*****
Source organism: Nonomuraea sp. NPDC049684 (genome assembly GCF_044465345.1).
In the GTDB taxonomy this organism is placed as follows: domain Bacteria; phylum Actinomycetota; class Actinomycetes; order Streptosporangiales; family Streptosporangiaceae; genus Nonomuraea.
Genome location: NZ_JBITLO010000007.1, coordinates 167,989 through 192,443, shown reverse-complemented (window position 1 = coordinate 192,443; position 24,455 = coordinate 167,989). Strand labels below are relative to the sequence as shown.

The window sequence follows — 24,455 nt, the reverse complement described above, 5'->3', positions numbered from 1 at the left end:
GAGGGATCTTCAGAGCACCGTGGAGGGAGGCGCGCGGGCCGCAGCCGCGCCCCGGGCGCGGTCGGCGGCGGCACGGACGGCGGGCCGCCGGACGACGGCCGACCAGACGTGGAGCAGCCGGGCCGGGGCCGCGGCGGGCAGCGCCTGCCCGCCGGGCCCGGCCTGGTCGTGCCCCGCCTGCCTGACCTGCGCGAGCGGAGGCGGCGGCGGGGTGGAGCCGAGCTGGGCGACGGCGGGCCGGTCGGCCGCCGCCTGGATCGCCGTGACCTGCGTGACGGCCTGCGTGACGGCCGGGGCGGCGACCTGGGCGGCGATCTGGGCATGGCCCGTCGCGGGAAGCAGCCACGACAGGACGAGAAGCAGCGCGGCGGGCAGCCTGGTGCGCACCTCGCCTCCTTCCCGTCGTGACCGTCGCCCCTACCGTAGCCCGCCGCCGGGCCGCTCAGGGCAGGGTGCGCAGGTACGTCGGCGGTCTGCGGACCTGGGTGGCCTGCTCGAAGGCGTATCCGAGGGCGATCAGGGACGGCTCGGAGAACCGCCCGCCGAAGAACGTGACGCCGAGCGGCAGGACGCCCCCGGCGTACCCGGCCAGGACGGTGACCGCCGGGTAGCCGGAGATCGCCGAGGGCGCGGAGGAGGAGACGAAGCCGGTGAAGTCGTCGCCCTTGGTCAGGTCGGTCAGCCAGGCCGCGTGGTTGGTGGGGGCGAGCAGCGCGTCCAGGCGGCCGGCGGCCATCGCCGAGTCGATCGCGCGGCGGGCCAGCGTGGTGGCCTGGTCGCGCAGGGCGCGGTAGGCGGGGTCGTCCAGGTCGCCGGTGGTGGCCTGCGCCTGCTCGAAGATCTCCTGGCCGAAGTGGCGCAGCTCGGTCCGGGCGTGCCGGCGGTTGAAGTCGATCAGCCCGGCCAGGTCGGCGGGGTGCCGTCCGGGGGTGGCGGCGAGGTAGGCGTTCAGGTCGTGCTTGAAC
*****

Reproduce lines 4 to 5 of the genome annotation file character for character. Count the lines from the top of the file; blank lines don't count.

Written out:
The window sequence follows — 24,455 nt, the reverse complement described above, 5'->3', positions numbered from 1 at the left end:
GAGGGATCTTCAGAGCACCGTGGAGGGAGGCGCGCGGGCCGCAGCCGCGCCCCGGGCGCGGTCGGCGGCGGCACGGACGGCGGGCCGCCGGACGACGGCCGACCAGACGTGGAGCAGCCGGGCCGGGGCCGCGGCGGGCAGCGCCTGCCCGCCGGGCCCGGCCTGGTCGTGCCCCGCCTGCCTGACCTGCGCGAGCGGAGGCGGCGGCGGGGTGGAGCCGAGCTGGGCGACGGCGGGCCGGTCGGCCGCCGCCTGGATCGCCGTGACCTGCGTGACGGCCTGCGTGACGGCCGGGGCGGCGACCTGGGCGGCGATCTGGGCATGGCCCGTCGCGGGAAGCAGCCACGACAGGACGAGAAGCAGCGCGGCGGGCAGCCTGGTGCGCACCTCGCCTCCTTCCCGTCGTGACCGTCGCCCCTACCGTAGCCCGCCGCCGGGCCGCTCAGGGCAGGGTGCGCAGGTACGTCGGCGGTCTGCGGACCTGGGTGGCCTGCTCGAAGGCGTATCCGAGGGCGATCAGGGACGGCTCGGAGAACCGCCCGCCGAAGAACGTGACGCCGAGCGGCAGGACGCCCCCGGCGTACCCGGCCAGGACGGTGACCGCCGGGTAGCCGGAGATCGCCGAGGGCGCGGAGGAGGAGACGAAGCCGGTGAAGTCGTCGCCCTTGGTCAGGTCGGTCAGCCAGGCCGCGTGGTTGGTGGGGGCGAGCAGCGCGTCCAGGCGGCCGGCGGCCATCGCCGAGTCGATCGCGCGGCGGGCCAGCGTGGTGGCCTGGTCGCGCAGGGCGCGGTAGGCGGGGTCGTCCAGGTCGCCGGTGGTGGCCTGCGCCTGCTCGAAGATCTCCTGGCCGAAGTGGCGCAGCTCGGTCCGGGCGTGCCGGCGGTTGAAGTCGATCAGCCCGGCCAGGTCGGCGGGGTGCCGTCCGGGGGTGGCGGCGAGGTAGGCGTTCAGGTCGTGCTTGAAC